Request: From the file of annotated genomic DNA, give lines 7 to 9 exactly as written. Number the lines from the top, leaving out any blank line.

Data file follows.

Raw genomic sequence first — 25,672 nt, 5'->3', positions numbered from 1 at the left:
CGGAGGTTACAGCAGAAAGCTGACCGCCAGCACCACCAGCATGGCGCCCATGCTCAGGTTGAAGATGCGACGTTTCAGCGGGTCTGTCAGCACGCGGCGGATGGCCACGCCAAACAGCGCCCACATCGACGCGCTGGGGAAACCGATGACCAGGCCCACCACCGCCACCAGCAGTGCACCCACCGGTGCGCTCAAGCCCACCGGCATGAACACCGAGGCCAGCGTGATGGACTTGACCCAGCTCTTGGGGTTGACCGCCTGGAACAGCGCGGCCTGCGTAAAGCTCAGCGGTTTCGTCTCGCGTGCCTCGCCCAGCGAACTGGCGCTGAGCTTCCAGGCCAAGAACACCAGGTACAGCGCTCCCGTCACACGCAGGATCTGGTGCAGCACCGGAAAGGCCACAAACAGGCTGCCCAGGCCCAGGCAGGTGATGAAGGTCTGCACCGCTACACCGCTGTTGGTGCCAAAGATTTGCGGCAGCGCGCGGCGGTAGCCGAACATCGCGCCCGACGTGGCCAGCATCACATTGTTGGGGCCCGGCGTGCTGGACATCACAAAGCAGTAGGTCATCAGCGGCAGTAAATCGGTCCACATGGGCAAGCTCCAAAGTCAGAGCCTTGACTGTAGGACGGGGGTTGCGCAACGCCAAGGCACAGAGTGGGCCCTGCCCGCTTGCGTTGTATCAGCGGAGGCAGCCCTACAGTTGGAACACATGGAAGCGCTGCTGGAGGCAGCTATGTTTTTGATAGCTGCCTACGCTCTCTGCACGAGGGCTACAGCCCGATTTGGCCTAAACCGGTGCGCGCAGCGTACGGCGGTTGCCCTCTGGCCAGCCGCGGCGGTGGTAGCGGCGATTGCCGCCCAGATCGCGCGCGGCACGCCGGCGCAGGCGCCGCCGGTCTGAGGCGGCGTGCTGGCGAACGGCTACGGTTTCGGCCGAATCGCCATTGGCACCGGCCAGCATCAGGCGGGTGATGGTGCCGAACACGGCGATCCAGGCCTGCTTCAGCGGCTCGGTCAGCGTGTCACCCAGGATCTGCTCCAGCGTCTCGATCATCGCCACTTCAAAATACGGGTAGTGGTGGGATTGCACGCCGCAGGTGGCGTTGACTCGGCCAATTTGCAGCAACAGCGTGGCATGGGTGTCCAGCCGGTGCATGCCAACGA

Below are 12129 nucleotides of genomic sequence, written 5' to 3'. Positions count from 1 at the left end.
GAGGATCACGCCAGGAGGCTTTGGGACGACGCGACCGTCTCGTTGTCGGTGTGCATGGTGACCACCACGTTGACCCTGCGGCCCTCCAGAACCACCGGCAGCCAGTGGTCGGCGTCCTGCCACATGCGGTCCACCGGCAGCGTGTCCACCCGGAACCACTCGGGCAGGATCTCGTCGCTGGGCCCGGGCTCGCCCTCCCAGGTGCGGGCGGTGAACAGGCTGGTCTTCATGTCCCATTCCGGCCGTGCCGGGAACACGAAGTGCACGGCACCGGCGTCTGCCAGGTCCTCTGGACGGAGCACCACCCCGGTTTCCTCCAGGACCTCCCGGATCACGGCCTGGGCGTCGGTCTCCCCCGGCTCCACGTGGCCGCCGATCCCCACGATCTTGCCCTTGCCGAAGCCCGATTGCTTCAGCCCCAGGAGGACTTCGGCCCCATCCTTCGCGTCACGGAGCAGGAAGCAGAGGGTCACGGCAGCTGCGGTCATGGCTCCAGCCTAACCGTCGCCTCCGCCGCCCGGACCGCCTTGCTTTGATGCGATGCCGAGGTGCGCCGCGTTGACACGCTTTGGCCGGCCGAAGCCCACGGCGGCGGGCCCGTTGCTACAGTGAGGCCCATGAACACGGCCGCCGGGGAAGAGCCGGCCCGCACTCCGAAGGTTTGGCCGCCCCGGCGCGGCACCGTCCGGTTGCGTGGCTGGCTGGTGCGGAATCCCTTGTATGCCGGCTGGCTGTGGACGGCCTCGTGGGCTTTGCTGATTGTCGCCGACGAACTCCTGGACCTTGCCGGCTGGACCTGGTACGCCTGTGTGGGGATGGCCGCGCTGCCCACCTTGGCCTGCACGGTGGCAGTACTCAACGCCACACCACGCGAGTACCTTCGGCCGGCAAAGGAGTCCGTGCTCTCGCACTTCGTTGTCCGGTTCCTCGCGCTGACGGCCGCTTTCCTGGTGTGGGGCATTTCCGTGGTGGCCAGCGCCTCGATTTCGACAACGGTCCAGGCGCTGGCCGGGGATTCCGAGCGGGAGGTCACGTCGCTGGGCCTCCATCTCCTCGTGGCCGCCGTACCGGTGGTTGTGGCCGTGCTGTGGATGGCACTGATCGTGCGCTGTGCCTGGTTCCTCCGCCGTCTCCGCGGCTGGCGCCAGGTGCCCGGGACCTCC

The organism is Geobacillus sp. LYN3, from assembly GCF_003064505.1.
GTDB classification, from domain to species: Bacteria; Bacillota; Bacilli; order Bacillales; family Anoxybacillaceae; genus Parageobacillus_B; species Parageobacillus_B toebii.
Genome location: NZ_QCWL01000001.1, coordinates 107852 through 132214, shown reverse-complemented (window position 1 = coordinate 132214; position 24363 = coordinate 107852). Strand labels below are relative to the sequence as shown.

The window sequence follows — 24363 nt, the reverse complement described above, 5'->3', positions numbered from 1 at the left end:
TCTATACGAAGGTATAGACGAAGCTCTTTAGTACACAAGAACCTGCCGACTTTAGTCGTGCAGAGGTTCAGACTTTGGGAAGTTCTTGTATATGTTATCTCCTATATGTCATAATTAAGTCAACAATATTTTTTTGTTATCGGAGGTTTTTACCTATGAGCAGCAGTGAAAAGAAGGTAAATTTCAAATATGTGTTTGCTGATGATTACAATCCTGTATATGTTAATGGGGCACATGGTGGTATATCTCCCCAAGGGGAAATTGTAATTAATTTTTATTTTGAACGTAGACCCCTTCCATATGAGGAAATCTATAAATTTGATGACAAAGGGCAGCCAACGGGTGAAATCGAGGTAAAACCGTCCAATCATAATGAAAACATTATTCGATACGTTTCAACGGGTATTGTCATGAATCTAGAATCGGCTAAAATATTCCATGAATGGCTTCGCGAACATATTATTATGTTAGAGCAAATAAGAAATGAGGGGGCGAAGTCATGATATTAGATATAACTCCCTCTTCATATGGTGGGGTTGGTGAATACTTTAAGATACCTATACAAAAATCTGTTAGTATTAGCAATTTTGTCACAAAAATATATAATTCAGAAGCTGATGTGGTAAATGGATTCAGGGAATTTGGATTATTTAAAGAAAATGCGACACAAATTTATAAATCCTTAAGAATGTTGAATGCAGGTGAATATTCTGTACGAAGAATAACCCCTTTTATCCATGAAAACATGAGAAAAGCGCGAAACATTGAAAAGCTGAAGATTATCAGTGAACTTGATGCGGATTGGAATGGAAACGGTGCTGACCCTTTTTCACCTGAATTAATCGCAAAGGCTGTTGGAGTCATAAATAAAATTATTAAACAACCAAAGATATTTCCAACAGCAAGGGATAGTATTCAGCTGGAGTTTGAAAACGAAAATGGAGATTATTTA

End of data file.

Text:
Genome location: NZ_QCWL01000001.1, coordinates 107852 through 132214, shown reverse-complemented (window position 1 = coordinate 132214; position 24363 = coordinate 107852). Strand labels below are relative to the sequence as shown.

The window sequence follows — 24363 nt, the reverse complement described above, 5'->3', positions numbered from 1 at the left end:
TCTATACGAAGGTATAGACGAAGCTCTTTAGTACACAAGAACCTGCCGACTTTAGTCGTGCAGAGGTTCAGACTTTGGGAAGTTCTTGTATATGTTATCTCCTATATGTCATAATTAAGTCAACAATATTTTTTTGTTATCGGAGGTTTTTACCTATGAGCAGCAGTGAAAAGAAGGTAAATTTCAAATATGTGTTTGCTGATGATTACAATCCTGTATATGTTAATGGGGCACATGGTGGTATATCTCCCCAAGGGGAAATTGTAATTAATTTTTATTTTGAACGTAGACCCCTTCCATATGAGGAAATCTATAAATTTGATGACAAAGGGCAGCCAACGGGTGAAATCGAGGTAAAACCGTCCAATCATAATGAAAACATTATTCGATACGTTTCAACGGGTATTGTCATGAATCTAGAATCGGCTAAAATATTCCATGAATGGCTTCGCGAACATATTATTATGTTAGAGCAAATAAGAAATGAGGGGGCGAAGTCATGATATTAGATATAACTCCCTCTTCATATGGTGGGGTTGGTGAATACTTTAAGATACCTATACAAAAATCTGTTAGTATTAGCAATTTTGTCACAAAAATATATAATTCAGAAGCTGATGTGGTAAATGGATTCAGGGAATTTGGATTATTTAAAGAAAATGCGACACAAATTTATAAATCCTTAAGAATGTTGAATGCAGGTGAATATTCTGTACGAAGAATAACCCCTTTTATCCATGAAAACATGAGAAAAGCGCGAAACATTGAAAAGCTGAAGATTATCAGTGAACTTGATGCGGATTGGAATGGAAACGGTGCTGACCCTTTTTCACCTGAATTAATCGCAAAGGCTGTTGGAGTCATAAATAAAATTATTAAACAACCAAAGATATTTCCAACAGCAAGGGATAGTATTCAGCTGGAGTTTGAAAACGAAAATGGAGATTATTTA